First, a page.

Microchip acquired Microsemi, and with it comes their new Mi-V RISC-V ecosystem, a suite of tools and design resources developed by Microsemi and third parties to support RISC-V designs using RISC-V Soft IP Cores available for RTG4, IGLOO2 and PolarFire FPGAs, introducing the industry's first RISC-V SoC FPGA Architecture, PolarFire SoC which brings deterministic real-time performance to Linux in a coherent multi-core RISC-V CPU. The RISC-V Mi-V Ecosystem consists of various design tools such as the Libero SoC FPGA Design Suite, Eclipse based IDE SoftConsole enabling quick C and C++ development, a Firmware Catalog consisting of numerous drivers, and third party platforms for development, simulation and debug.
The Microchip PIC16(L)F184xx 8-bit product family features high resolution Analog, Core Independent Peripherals (CIPs) and communication along with eXtreme Low-Power (XLP) technology for a wide range of general purpose and low-power applications. The family offers a 12-bit ADC with computation (ADC2), multiple communications interfaces, a temperature sensor; along with memory features like Memory Access Partition (MAP) and Device Information Area (DIA). The 12-bit ADC2 automates Capacitive Voltage Divider (CVD) techniques for advanced touch sensing, averaging, filtering, oversampling and automatic threshold comparison. The products also have a highly effective power management features such as CPU IDLE/DOZE modes, peripheral module disable (PMD) and peripheral pin select (PPS).
The Microchip ATmega4809 is a microcontroller featuring the 8-bit AVR processor with hardware multiplier - running at up to 20MHz and with up to 48 KB Flash, 6 KB SRAM and 256 bytes of EEPROM in 48-pin packages. The series uses the latest Core Independent Peripherals with low power features. Including Event System, intelligent analog and advanced peripherals.
Microchip Technology MPLAB PICkit 4 In-Circuit Debugger/Programmer allows for fast debugging and programming of PIC and dsPIC flash microcontrollers. The MPLAB PICkit uses the powerful MPLAB X Integrated Development Environment (IDE) graphical user interface. Connect the MPLAB PICkit 4 to a PC using a high-speed 2.0 USB interface and to the target via a Microchip debug (RJ-11) connector. The connector uses two device I/O pins and the reset line to implement in-circuit debugging and In-Circuit Serial Programming. An additional micro SD card slot and the ability to be self-powered from the target means you can take and program your code on the go.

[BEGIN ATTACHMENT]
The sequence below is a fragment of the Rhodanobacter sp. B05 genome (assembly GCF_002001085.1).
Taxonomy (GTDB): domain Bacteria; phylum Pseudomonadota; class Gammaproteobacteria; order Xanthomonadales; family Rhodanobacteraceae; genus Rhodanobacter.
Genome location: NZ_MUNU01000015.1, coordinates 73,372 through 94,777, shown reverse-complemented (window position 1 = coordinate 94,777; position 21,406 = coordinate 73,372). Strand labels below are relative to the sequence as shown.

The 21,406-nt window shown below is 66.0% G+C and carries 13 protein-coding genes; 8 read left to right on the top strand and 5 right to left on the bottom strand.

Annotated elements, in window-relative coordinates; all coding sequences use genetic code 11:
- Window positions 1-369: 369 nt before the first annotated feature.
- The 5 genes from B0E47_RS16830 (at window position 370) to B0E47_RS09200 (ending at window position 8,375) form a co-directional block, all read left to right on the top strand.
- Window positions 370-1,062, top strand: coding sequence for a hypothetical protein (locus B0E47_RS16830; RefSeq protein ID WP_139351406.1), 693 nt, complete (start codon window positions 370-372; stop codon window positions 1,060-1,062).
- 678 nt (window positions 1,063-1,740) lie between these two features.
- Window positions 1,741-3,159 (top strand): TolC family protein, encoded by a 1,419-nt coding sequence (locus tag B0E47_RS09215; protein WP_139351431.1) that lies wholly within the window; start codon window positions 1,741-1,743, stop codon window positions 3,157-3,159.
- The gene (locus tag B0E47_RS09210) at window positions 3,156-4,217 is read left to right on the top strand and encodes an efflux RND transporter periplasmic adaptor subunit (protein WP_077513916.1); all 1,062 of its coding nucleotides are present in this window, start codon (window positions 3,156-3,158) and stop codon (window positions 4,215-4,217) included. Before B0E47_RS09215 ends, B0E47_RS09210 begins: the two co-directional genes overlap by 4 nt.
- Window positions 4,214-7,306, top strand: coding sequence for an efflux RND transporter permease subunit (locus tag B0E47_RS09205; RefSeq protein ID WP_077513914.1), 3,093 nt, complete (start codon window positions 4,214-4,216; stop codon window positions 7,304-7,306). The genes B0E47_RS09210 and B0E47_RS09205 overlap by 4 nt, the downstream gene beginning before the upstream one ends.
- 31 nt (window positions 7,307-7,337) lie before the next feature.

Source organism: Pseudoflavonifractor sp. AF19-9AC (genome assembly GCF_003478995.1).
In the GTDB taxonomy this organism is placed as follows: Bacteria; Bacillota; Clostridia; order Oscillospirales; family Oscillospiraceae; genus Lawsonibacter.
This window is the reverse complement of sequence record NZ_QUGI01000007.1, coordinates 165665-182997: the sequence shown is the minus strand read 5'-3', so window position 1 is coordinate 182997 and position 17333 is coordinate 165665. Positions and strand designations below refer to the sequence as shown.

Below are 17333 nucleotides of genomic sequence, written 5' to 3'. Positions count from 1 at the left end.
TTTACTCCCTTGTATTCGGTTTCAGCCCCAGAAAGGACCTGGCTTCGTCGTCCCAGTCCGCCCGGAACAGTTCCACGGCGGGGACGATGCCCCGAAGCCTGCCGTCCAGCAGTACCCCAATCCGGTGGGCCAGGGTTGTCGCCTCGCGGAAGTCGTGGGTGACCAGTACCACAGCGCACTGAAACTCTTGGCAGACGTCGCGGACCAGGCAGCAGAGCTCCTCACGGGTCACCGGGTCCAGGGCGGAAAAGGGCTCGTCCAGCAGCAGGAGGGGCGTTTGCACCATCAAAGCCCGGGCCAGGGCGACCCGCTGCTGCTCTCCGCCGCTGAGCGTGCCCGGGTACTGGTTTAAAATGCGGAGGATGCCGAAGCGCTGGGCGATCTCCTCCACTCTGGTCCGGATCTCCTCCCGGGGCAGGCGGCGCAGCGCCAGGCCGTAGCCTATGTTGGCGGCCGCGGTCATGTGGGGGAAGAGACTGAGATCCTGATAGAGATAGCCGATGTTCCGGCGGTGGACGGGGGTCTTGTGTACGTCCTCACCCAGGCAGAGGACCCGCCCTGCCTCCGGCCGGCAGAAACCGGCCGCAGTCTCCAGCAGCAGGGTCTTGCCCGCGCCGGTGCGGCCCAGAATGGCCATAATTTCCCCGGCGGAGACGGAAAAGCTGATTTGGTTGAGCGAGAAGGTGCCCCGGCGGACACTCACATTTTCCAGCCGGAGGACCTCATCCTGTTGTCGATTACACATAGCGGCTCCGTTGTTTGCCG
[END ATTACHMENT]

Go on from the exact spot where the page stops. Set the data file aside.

The MPLAB PICkit 4 can program faster than its predecessor and supports PIC and dsPIC MCU devices, along with a wider target voltage. The PICkit 4 supports advanced interfaces like 4-wire JTAG and Serial Wire Debug with streaming Data Gateway. The PICkit 4 is backward compatible for demo boards, headers and target systems using 2-wire JTAG and ICSP. The PICkit 4 also has a unique programmer-to-go function with the addition of a micro SD card slot to hold project code and the ability to be powered by the target board.
Microchip acquired Atmel in 2016 for $3.56 Billion, this among other acquisitions by Microchip, grows their Microcontroller portfolio to include Atmel's ARM based SAM Microcontrollers (which I have previously filmed here: SAM S70 and E70 ARM Cortex-M7, SAM L21 ARM Cortex-M0+, Atmel BTLC1000 Bluetooth ARM Cortex-M0, SMART SAM W25 Wi-Fi for IoT with ARM Cortex-M0+, together with Microchip's own ARM cores, and their MIPS-based PIC-32 cores, a few older PIC cores, Atmel's 8 and 32-bit AVR cores among other. Microchip Technology also provides Serial EEPROM devices, Serial SRAM devices, KEELOQ devices, radio frequency (RF) devices, thermal, power and battery management analog devices, as well as linear, interface and mixed signal devices. Some of the interface devices include USB, ZigBee/MiWi, Controller Area Network, LoRa, SIGFOX and Ethernet.